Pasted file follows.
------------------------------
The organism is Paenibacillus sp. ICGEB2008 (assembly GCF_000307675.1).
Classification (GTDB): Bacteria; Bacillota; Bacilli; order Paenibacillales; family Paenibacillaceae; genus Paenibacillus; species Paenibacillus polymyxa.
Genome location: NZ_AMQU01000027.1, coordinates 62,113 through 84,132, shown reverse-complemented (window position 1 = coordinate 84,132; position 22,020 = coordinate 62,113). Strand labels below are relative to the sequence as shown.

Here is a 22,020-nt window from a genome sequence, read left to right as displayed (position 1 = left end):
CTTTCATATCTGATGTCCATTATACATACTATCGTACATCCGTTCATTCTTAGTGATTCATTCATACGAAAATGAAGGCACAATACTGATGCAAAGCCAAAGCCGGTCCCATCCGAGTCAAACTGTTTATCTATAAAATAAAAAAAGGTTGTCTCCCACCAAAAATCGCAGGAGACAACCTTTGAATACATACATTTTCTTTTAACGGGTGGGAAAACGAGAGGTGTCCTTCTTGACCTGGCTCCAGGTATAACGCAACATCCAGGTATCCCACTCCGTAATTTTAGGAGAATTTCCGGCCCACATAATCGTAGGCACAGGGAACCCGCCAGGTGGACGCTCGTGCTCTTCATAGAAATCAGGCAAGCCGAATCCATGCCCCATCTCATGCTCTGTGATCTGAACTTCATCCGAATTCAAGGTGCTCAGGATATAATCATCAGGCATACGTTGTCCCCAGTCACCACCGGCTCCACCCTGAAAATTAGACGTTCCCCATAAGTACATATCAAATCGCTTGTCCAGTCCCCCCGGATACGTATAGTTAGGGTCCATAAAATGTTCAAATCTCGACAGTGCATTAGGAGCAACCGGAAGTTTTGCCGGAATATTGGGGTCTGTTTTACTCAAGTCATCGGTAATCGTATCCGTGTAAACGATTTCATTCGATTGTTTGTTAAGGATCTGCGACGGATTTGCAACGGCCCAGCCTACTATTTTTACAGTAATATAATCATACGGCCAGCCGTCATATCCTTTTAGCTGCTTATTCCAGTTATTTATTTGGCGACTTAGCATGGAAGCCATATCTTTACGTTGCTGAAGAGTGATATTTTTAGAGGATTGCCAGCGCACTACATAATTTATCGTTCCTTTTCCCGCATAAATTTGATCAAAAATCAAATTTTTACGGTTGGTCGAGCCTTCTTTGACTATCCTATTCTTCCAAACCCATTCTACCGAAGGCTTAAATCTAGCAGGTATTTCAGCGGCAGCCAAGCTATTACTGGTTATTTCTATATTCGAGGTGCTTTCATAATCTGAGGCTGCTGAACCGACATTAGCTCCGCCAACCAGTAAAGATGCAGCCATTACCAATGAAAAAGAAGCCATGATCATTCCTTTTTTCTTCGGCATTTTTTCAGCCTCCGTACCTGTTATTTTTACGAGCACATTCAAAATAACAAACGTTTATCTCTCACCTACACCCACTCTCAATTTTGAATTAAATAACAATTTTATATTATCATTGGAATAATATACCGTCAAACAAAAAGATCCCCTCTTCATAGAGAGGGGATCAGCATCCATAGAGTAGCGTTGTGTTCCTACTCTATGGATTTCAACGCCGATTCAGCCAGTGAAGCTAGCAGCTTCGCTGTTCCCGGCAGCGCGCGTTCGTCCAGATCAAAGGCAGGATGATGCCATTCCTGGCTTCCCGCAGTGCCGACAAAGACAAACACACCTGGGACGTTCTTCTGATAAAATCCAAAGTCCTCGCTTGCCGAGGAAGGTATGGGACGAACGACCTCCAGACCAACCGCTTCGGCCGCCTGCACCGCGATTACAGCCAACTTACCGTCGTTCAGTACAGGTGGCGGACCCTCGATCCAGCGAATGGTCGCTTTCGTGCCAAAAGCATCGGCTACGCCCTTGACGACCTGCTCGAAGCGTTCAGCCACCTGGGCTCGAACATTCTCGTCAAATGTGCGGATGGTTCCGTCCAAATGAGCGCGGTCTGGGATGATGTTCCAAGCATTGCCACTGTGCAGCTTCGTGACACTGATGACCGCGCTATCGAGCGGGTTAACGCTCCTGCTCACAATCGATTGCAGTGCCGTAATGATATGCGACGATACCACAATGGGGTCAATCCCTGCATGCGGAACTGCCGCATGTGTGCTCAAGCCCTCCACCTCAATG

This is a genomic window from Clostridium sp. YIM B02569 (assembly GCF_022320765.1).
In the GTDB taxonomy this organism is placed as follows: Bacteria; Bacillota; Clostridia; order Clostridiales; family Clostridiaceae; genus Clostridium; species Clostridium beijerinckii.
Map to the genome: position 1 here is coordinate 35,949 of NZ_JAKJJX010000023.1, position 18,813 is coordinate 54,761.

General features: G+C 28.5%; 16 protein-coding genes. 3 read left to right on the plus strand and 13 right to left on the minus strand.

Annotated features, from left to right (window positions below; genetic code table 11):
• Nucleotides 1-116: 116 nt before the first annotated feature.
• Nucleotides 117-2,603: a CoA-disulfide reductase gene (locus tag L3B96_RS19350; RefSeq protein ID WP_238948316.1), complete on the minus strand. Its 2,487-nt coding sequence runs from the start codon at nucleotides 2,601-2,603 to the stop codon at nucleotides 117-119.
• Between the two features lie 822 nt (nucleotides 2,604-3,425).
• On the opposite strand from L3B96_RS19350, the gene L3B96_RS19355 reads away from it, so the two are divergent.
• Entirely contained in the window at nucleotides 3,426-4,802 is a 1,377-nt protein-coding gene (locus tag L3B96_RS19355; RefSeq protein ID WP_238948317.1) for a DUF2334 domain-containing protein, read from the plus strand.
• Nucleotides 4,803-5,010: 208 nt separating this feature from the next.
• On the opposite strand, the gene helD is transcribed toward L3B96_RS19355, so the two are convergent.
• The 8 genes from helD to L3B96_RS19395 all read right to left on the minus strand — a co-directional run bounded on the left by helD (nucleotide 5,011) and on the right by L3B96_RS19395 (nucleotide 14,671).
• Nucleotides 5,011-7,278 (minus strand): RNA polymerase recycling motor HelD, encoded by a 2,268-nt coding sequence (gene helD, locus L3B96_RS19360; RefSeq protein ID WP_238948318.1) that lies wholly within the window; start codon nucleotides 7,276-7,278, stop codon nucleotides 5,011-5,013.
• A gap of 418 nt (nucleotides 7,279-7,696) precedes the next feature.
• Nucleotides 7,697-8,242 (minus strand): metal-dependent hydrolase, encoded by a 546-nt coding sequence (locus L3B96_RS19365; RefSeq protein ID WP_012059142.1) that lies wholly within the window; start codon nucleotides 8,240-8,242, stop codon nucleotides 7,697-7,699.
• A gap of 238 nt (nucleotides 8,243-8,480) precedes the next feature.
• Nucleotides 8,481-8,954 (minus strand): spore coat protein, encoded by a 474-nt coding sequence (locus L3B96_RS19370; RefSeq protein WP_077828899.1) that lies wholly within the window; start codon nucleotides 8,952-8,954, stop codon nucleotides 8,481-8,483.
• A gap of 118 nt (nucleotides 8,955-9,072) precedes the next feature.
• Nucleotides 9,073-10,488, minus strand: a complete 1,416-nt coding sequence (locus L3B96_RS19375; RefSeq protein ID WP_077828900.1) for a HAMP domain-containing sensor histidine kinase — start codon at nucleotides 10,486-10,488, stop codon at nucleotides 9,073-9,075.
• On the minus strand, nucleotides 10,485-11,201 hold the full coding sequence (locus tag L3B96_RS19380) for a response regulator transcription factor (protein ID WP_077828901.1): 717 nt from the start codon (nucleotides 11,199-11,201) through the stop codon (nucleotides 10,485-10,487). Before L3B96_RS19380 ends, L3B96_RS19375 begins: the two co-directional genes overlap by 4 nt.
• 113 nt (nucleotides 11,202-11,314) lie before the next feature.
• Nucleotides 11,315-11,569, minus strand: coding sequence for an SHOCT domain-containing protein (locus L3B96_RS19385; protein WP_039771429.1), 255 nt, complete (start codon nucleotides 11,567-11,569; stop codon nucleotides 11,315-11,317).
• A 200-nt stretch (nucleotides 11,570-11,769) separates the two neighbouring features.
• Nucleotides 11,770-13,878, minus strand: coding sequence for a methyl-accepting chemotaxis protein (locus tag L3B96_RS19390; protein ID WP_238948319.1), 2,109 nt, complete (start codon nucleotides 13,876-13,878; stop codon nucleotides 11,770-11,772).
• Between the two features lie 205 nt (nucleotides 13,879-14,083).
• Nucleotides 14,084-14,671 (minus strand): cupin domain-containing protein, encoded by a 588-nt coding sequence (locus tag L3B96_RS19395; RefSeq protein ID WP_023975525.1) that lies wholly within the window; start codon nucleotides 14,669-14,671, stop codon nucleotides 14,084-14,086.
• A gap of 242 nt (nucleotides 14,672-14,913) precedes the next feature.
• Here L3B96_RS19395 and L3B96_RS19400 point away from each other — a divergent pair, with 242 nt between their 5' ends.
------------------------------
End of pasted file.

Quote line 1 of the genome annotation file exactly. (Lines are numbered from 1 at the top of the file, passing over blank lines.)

The organism is Paenibacillus sp. ICGEB2008 (assembly GCF_000307675.1).